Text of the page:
SA Reserve Bank establishes multi-disciplinary workgroup focused on regulatory aspects of virtual currencies

At Henley Africa’s BankSETA graduation, from left: Louise Claasen, Henley programme manager; Caroline King, acting CEO, BankSETA; Tim Masela, SARB; and Shabir Chohan, Albaraka Bank.

At Henley Business School’s BankSETA IEDP graduation, Tim Masela, Head, National Payments Systems at the SA Reserve Bank (SARB), said that banks have developed core competencies in the provision of services that are unlikely to be fully provided by smaller fintech companies in the short to medium term.

Addressing Henley Africa’s BankSETA IEDP executive immersion graduates, who visited banks and fintech companies in Tanzania and London as part of the programme, he said it may be too early to see service provision as separate offerings provided by individual fintech entities on their own and on a large scale.

This would include payments, credit lending, insurance and investments. “What is however uncertain and remains an unanswered question is how new providers will evolve current financial service offerings and possible relationships with incumbents, such as banks, to potentially offer new complex, higher risk services over time,” he said.

Linda Buckley, director of executive education at Henley Africa, said it was enlightening for the Reserve Bank to present its views and plans to the new graduates regarding what are seen as fast-moving changes in the banking industry.

In Tanzania, students visited Kinu Tech Hub. The company nurtures young digital entrepreneurs and provides a platform for collaboration, support and growth. In London students visited various banking start-ups including Barclays RISE, World Remit, Sussex Place Ventures and Metro Bank.

Dr Ismail Ahmed, who founded WorldRemit in 2010, an online money transfer business that is disrupting an established industry, explained that the service is now available to senders in 50 countries, offering transfers to more than 120 destinations across Europe, Asia, Africa, Australia and the Americas.

Jon Foster-Pedley, dean of Henley Africa, said that product innovations and industry developments that previously came from large corporations and institutions are now being created by entrepreneurial individuals who are working with increased speed to disrupt business models of the past.

Mr Masela explained that there has been a flood of new innovations impacting most aspects of financial services such as currency, payments and remittances, lending, insurance, investment management and advisory services. The bulk of innovations have occurred in the currency, payments and remittance, and lending domains.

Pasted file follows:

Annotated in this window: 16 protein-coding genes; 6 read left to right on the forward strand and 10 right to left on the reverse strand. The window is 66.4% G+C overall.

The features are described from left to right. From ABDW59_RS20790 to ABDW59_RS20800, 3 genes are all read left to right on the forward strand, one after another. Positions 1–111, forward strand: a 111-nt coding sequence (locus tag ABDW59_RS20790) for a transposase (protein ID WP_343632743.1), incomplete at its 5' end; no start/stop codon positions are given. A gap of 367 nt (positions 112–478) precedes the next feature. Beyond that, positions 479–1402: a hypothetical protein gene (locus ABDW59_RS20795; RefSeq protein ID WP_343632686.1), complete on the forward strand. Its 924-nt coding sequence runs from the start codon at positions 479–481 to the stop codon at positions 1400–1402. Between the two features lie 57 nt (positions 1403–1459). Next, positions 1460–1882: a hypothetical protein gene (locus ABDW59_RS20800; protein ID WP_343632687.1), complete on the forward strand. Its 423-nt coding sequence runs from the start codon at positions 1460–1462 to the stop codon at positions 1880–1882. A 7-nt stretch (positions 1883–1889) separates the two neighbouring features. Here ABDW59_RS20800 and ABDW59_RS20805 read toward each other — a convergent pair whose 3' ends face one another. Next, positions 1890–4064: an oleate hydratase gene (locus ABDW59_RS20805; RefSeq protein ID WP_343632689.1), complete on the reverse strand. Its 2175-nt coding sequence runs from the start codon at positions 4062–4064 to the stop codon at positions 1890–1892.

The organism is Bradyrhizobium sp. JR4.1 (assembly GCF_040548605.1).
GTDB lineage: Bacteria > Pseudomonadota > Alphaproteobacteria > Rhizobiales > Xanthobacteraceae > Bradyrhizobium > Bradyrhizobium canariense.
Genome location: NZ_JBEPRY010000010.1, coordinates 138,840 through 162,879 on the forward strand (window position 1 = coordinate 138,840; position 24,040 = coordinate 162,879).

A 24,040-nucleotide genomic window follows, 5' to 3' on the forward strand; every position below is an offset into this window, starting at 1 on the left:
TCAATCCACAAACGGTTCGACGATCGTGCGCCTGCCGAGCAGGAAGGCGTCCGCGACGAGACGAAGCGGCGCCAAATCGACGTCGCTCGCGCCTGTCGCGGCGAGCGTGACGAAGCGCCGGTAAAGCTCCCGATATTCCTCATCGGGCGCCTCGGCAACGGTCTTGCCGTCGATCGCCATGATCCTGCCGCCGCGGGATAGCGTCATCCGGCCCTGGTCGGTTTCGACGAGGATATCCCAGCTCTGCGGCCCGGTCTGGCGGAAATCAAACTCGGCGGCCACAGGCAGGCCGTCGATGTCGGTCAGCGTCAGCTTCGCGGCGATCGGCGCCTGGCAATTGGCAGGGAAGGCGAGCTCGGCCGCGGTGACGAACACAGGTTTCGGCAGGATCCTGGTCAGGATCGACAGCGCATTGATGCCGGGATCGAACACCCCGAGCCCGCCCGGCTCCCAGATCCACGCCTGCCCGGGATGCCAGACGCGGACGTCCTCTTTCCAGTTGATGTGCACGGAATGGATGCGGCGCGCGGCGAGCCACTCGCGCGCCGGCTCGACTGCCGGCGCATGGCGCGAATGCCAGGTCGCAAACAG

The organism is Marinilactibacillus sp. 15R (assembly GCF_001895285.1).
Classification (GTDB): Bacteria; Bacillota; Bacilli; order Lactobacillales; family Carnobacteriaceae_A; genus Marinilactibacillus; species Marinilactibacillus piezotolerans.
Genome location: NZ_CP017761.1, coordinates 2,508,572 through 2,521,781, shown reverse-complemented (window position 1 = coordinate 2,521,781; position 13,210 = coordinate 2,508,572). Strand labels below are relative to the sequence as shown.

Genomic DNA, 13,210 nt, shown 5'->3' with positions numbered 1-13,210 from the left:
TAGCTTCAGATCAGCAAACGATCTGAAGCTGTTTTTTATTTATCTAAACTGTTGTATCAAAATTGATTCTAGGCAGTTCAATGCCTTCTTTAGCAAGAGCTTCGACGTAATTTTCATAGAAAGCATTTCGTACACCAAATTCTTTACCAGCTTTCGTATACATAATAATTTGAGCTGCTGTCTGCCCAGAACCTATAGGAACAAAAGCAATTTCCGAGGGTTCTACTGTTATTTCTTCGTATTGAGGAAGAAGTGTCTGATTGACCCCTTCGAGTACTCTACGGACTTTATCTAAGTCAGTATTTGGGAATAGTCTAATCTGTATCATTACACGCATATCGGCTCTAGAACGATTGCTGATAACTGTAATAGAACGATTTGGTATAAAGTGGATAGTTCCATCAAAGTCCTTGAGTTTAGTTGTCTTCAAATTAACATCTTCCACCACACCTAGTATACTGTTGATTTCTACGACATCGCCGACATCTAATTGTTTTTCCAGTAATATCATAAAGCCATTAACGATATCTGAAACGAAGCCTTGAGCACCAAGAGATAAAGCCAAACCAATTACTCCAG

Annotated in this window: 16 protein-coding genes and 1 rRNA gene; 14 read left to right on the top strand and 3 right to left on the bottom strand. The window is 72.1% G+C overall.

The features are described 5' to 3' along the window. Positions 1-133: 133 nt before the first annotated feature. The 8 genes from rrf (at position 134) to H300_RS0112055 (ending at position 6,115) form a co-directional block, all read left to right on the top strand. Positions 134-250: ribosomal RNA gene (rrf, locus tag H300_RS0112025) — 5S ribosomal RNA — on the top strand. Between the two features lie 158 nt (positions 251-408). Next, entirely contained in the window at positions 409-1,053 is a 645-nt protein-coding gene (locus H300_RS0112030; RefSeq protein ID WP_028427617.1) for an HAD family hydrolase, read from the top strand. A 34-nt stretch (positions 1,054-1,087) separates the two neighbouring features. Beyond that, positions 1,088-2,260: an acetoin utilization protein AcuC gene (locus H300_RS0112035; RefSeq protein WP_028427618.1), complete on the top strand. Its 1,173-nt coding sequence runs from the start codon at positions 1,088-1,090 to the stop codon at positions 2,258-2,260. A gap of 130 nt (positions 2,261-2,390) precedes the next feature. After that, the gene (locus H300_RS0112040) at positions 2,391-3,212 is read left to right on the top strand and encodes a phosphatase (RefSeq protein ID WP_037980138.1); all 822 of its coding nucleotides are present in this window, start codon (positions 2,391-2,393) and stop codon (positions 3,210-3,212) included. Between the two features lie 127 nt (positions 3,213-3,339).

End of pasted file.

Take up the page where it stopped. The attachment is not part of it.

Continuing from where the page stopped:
“Something is different about this new wave of innovation,” he said. “There are three factors that spell out why this surge of innovation is not business as usual: namely, shifting regulation and sentiment; rapidly evolving technologies; and unfulfilled customer demands or needs.”

“With the advent of the Fourth Industrial Revolution, the merging of physical and digital world is upon us. Technologies such as biometrics, big data analytics, block chain or distributed ledgers, smart contracts, cloud computing, machine learning and artificial intelligence have now created enormous opportunities.”

“Just as the internet democratised data and information, these technologies have the potential to democratise finance through digitisation. The combination of these technologies together with access devices in the palms of consumers such as cell phones and other mobile devices, connected to the internet, enables this reality.”

Mr Masela said that unlike in the past, the speed, scope and scale of fintech innovations is like nothing seen before. “Innovation impacts all aspects of financial services. Major offerings have been most evident in the payments and lending domains. Online peer-to-peer lending and equity crowdfunding and other domains like insurance and investments are predicted to also be impacted.”

Mr Masela emphasised that although this may not signal the end of banks or banking, underestimating the transformative aspect of these innovations may leave regulators behind and result in an ineffective regulatory landscape. To keep pace with the innovation, regulators may opt for new regulatory approaches that entail working more closely with the market while avoiding regulatory capture.

He explained that SARB has formally established a multi-disciplinary work group that is focused on regulatory aspects of virtual currencies and technologies such as blockchain and distributed ledger.

“Our intention is to firstly establish a comprehensive understanding of the technologies and use cases applicable to South Africa by also engaging with and learning from our financial industry. The work group will also, under the guidance of a Steering Committee, formulate possible policy stances and regulation that seeks to balance the need for more innovative solutions that address current inefficiencies, emerging needs and lowers the cost of access and use of the financial system as well as the need for safety, proper governance and sufficient consumer and investor protection.”

“Although emerging technologies will change the offerings in the financial industry, caution is urged in their adoption in order to balance benefits and risks,” he concluded.